Bug reports are about conveying information. That information is being used to answer a few really simple questions:
- What is going on?
- Where/When does it happen?
- What are some clues to the root cause?
If those three things can be conveyed in a bug report, I would consider it "good". It's enough information that whatever engineer picks up the ticket should be able to read through it, understand the issue, when/where it might be occuring and then get some context for why it might be happening. Having a clear understanding of an issue is not only going to speed up the resolution time, but it's also going to help better understand the severity and impact.
The key elements of a good bug report are:
- Browser Metadata
- Device Metadata
- Nice to haves your developers will love ❤️
User Bug Report automates bug report creation.
Obvious beats eloquence. Go with something straightforward. Remember that often times your team members might be non-native speakers of your company's operational language. So bear that in mind for word choices.
Again keep it short, sweet and to the point. In our survey, we found that 20% of developers only read the first 3 sentences of a bug report. So bear this in mind while writing!
That said, some reports will require a lot more explanation than others—think an incorrect button color vs. an inconsistent data issue. Remember your non-native language speaking colleagues. Try to keep the language clear, direct, and to straightforward.
Key things to include in your description are:
- Steps to reproduce the defect
- The expected result vs. what was observed
A fun little tool you can use to test your title and description for how easy they are to understand is the WebFX Readability Test Tool. While it might not work for every situation, it's a good way to get a ballpark estimate of how your text might be received.
For example, "The button is red. It should be purple" scores a 2nd grade reading level. Whereas "The button is currently red but should be purple instead." scores an 8th grade reading level. Granted neither are Tolstoy, but if you're working with a team of non-native speakers it might be helpful (Sadly, my Spanish reading level hovers between a 2nd and 3rd grade).
WebFX Readability Test Tool: The title of this post should be easily understood by 7-8 year olds.
URL (or relavant environment information)
If found on a web application, provide the full URL to the page where the issue occurred or the details on the environment where the defect was observed. For example, did the defect occur in a dedicated test deployment or in production? In the mobile app? Web app? Both?
A picture is worth 1,000 words. No different here. And it's no surprise that engineers rated this the #1 most helpful part of a bug report in our survey. Take the time to do a screenshot or screen capture.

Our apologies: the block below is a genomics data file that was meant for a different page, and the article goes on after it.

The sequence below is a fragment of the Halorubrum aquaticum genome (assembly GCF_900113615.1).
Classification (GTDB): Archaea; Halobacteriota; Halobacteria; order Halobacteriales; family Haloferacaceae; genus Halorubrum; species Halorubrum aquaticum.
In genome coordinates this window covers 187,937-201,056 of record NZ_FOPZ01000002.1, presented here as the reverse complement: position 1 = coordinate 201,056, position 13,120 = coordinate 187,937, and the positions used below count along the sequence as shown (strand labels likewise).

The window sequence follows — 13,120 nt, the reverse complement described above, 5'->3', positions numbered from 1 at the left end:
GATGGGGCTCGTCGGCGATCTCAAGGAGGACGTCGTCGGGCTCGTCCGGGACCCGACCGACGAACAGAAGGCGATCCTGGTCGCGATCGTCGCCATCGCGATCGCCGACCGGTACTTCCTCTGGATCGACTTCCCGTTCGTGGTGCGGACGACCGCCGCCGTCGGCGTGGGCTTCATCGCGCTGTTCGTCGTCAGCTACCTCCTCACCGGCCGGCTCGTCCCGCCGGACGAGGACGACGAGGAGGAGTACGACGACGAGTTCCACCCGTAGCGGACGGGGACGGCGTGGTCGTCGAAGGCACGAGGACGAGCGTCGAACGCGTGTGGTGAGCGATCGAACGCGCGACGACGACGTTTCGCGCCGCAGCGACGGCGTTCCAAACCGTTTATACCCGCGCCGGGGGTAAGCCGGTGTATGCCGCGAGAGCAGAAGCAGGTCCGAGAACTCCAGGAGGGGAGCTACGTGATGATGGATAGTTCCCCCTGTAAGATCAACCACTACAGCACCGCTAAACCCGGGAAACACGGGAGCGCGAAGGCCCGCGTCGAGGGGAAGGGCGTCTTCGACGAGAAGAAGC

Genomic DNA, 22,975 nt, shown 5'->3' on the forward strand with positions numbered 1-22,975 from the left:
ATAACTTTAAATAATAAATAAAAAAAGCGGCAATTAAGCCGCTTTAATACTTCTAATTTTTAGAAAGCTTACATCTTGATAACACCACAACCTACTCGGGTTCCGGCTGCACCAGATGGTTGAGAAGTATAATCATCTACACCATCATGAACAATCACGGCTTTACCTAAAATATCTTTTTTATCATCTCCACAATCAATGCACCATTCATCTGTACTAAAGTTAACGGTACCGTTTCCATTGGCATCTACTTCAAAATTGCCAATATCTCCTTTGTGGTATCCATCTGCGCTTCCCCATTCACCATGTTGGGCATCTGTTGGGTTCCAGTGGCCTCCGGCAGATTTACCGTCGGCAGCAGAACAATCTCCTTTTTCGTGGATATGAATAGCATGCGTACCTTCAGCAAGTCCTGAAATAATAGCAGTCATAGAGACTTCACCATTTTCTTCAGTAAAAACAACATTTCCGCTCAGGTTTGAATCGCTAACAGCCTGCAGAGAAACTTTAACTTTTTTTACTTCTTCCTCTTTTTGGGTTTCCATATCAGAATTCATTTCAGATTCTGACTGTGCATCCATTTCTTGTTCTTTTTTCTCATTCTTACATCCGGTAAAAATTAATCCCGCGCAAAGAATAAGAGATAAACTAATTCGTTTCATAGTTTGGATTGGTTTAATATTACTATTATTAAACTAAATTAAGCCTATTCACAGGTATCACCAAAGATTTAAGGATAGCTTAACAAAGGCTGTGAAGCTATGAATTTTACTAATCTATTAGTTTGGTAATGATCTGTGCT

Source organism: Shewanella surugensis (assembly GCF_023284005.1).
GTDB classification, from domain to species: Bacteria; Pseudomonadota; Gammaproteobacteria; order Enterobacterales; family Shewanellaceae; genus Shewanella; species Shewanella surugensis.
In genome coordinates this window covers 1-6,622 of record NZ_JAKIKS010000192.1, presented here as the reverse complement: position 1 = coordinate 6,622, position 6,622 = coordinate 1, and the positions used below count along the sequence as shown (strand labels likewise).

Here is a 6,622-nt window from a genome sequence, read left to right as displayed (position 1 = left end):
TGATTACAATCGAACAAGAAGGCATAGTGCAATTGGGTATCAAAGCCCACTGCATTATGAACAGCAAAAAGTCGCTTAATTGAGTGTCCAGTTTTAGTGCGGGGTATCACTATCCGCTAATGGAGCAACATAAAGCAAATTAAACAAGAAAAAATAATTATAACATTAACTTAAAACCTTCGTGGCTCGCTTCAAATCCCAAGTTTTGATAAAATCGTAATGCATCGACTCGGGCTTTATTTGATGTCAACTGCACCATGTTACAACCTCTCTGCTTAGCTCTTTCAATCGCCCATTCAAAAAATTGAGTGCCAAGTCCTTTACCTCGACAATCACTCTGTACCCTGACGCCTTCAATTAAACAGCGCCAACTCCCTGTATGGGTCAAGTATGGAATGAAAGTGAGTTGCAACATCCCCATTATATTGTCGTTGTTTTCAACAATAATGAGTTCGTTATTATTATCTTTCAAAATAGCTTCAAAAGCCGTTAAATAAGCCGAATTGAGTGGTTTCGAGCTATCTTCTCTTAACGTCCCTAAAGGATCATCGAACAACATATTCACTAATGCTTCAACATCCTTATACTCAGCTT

Pro Tip: If you're using OSX, check out the screenshot shortcuts.
CMD + OPT + SHIFT + 4 shortcut to take a screenshot and automatically copy it to your clipboard.
CMD + SHIFT + 4 copies a portion of the screen to your desktop. Add `OPT` to send it to your clipboard.
Network request logs and console logs provide clues to what might have happened. In the event of a difficult to reproduce issue, logs are invaluable. Network logs are going to help with issues that are related to resources not being found, cacheing errors, inconsistencies in deployments, etc. Console logs are a bit of a catch all but still helpful nonetheless.
Pro Tip: When grabbing console logs in the browser, make sure you have all of the log levels set for your console. This will ensure you capture any and all logs from the application.
Upping the log level increases the amount of data you'll capture.
There are inevitably cross-browser issues that your application will encounter. It could be
subtle differences between Chrome and Safari, or it could be pesky IE11 issues. Whatever the
case it's good to include details about the browser you were using when reporting an issue.
And don't just include "Chrome" or "Safari". Be sure to add details such as the exact version,
In addition, things like the display resolution and window resolution are also helpful--especially for apps that are responsive.
Similar to browser metadata, device info helps identifying issues across devices. If you're reporting a web bug, you'll want to include whether or not the device was mobile, what kind of device, the pixel ratio, version, and resolution. Depending on the platform of the device, the amount of data you'll be able to capture will vary.
Device testing is tedious but important
Nice to haves your developers will love ❤️
Epoch - The time the event happened as a unix epoch style timestamp. i.e. 1606709349. Usually seconds is sufficient. If you want to include miliseconds that's fine as well.
Screenshot Markup - Channel your inner color commentator and markup the screenshot/video explaining exactly what the issue is. Draw circles, write notes, whatever it takes! You'd be surprised how difficult it can be to see what the actual issue is. A big red arrow goes a long way.
User Agent - This is an expanded version of browser metadata, but including the user agent string is helpful in case the developer working on the bug needs to parse out their own custom data.
Before you go
This might seem like a lot to capture each time you're reporting a bug. But fear not! There are tools out there (queue plug) like User Bug Repoort that do all of this for you--automatically. Check out our product if you want to automatically generate high quality bug reports.